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Articles Archive for March 2011

Columns »

[28 Mar 2011 | No Comment | 1,578 views ]

The Labor party was savaged in Queensland at the 2010 Federal election and, at the next federal election, Julia Gillard will struggle to win enough Queensland seats to retain government.
The volatile northern state has been a graveyard for Labor Prime Ministers over the years and 2013 is likely to be no different. Yet the ALP is doing nothing about it.
According to Newspoll, Tony Abbott’s support in Queensland is among the strongest of any state in the nation and this will be a problem for Labor if it allows …

Columns »

[26 Mar 2011 | 3 Comments | 3,326 views ]

THIS year has already witnessed several leading sportsmen whose lives and careers have been severely tarnished, if not destroyed, by their alcoholism, and sometimes other addictions.
Despite the widely reported good intentions of troubled sports stars, it is not easy for a person to stop drinking and stay stopped, then negotiate the world without resorting to alcohol or other drugs, or to compulsive gambling. Anyone who has experienced the ravages of alcohol addiction and who has tried to beat it knows the immensity of that task.
So what’s the best way to …

Books »

[20 Mar 2011 | 37 Comments | 24,504 views ]
Austen Tayshus: Merchant of Menace

THE looming NSW election already feels like such a darkly comedic event that the decision by Austen Tayshus to follow his run against Tony Abbott in the last federal election with a tilt against NSW Opposition Leader Barry O’Farrell, feels a bit like a lump of coal headed for Newcastle. Nevertheless, if Tayshus does surprise everyone on March 26 and pip O’Farrell at the ballot, it should leave just enough time for authors Ross Fitzgerald and Rick Murphy to slip it into their book ‘Austen Tayshus: Merchant of Menace’ before …

Columns »

[14 Mar 2011 | 2 Comments | 8,592 views ]

“You need not say anything but anything you say may be used in evidence. It sounds like a line from a movie but that statement, or words to that effect, should be heard by anyone being arrested in Australia. The police officer who says – or should say , this will be indicating that individuals have the right to remain silent. Indeed, this is what most lawyers advise their clients to do.
The fundamental privilege against self-incrimination is closely linked to this right. There are some statutory exceptions, particularly relating to …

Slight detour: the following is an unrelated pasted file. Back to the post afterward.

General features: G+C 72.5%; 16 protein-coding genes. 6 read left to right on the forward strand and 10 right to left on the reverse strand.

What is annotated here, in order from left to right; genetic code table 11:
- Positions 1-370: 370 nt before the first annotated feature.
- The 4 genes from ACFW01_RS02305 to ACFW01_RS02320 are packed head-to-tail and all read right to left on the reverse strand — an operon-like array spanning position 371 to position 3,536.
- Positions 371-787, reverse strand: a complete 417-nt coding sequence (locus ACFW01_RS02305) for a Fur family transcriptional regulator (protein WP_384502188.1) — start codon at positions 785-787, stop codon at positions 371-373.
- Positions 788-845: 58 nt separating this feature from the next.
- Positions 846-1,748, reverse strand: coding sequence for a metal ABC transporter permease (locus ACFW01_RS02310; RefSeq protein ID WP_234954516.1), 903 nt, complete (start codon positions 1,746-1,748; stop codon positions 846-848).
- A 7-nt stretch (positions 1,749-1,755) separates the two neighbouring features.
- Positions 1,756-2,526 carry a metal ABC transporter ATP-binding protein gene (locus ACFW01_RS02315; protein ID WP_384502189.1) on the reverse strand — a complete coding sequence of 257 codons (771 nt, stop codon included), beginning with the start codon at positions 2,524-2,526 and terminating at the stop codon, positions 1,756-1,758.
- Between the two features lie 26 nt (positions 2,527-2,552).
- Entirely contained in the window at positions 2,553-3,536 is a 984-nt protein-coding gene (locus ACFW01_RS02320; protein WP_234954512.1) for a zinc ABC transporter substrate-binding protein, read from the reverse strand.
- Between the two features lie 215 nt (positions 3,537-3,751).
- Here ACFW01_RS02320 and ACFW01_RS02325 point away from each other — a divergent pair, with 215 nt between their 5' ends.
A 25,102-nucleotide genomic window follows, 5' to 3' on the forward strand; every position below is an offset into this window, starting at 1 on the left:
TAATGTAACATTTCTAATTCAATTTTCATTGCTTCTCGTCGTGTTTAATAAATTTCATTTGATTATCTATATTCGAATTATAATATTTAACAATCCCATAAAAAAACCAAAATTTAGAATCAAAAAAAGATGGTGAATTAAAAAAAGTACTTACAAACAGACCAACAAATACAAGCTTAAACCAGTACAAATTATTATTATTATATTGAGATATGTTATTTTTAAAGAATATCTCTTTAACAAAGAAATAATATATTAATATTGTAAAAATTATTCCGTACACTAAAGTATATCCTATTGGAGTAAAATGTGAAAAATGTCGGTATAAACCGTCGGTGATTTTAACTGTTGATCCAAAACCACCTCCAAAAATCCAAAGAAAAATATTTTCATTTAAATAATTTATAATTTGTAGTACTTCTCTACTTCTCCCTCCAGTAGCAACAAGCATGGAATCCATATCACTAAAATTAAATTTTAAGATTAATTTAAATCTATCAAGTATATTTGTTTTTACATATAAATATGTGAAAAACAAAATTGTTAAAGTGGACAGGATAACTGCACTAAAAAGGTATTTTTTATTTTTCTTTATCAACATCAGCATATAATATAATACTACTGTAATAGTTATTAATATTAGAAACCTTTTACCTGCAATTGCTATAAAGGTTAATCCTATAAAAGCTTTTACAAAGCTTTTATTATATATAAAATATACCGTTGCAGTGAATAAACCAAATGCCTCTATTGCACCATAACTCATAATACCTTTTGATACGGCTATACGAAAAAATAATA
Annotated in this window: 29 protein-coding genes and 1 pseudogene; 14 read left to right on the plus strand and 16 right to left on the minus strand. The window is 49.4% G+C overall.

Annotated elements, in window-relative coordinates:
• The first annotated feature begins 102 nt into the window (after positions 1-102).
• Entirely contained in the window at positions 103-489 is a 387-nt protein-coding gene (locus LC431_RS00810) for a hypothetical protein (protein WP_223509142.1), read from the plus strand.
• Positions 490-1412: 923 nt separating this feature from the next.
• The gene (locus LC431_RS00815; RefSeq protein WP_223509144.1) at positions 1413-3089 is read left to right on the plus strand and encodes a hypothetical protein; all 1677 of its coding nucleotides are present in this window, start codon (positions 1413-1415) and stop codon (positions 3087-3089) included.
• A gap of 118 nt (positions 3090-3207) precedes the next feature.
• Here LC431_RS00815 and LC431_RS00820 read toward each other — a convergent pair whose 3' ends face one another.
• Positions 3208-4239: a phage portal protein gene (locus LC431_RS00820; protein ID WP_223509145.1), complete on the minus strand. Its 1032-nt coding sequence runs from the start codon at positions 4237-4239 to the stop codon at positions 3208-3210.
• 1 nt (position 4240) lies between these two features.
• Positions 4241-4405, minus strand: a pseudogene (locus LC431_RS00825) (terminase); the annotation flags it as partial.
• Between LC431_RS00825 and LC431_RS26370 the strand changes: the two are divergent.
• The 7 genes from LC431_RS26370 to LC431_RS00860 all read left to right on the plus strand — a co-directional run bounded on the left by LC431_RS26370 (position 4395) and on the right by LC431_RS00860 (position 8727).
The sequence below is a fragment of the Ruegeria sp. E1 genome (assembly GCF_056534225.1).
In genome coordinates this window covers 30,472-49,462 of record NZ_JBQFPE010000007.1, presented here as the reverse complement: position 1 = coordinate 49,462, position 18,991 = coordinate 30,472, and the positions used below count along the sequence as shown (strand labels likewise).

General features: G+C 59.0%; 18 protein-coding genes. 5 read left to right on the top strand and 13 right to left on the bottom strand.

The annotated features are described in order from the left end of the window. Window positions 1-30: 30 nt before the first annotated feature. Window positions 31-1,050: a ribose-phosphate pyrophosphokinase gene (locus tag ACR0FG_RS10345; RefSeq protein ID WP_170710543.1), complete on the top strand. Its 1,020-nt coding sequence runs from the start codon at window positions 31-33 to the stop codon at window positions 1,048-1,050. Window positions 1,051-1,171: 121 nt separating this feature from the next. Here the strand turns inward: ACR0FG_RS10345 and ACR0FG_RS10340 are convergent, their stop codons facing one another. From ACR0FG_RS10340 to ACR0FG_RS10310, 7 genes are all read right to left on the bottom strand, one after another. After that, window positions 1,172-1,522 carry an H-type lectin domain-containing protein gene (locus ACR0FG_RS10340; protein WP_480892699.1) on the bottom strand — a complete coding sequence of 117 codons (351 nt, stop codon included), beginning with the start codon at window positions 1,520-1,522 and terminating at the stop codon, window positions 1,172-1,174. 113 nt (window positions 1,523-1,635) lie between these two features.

Columns »

[12 Mar 2011 | 5 Comments | 3,857 views ]

A MERE 2 1/2 months ago the Queensland Labor government was seen to be facing the political oblivion that looks certain to beset its counterpart in NSW.
This was until the January floods and Cyclone Yasi allowed Anna Bligh to show some political leadership for the first time. Her performance was impressive but it took more than three years for Bligh to act like a premier. And it remains to be seen whether her improved personal ratings, coupled with a revamped cabinet, will carry over into electoral support and save her …

Reviews »

[6 Mar 2011 | No Comment | 1,735 views ]

THIS unique investigation of Sydney’s highly diverse Aboriginal past draws on the latest historical, archaeological, geological,environmental and linguistic research.
It also incorporates some oral evidence of present-day indigenous peoples although, wisely, this source of information has not been used extensively.
First published in 2002 and now greatly updated and revised, this superbly illustrated history of Aboriginal occupation of the Sydney region until the 1820s is a labour of love. Indeed, most of the more or less contemporary coloured photographs were taken by the author herself.
Currently principal research archaeologist in the anthropology unit …

Reviews »

[6 Mar 2011 | One Comment | 3,195 views ]

THE much-maligned Bounty captain and colonial governor was not such a tyrant after all.
In the main, William Bligh, who joined the British navy at the age of seven, has had a bad press in Australia. In particular, Bligh has often been portrayed as a martinet when he was governor of NSW. Earlier in his career he was thought of as a cruel disciplinarian.
Despite Bligh’s foul language and fiery temper, Rob Mundle makes clear that Bligh delivered far fewer floggings than many of his contemporaries, including Captain James Cook, with whom …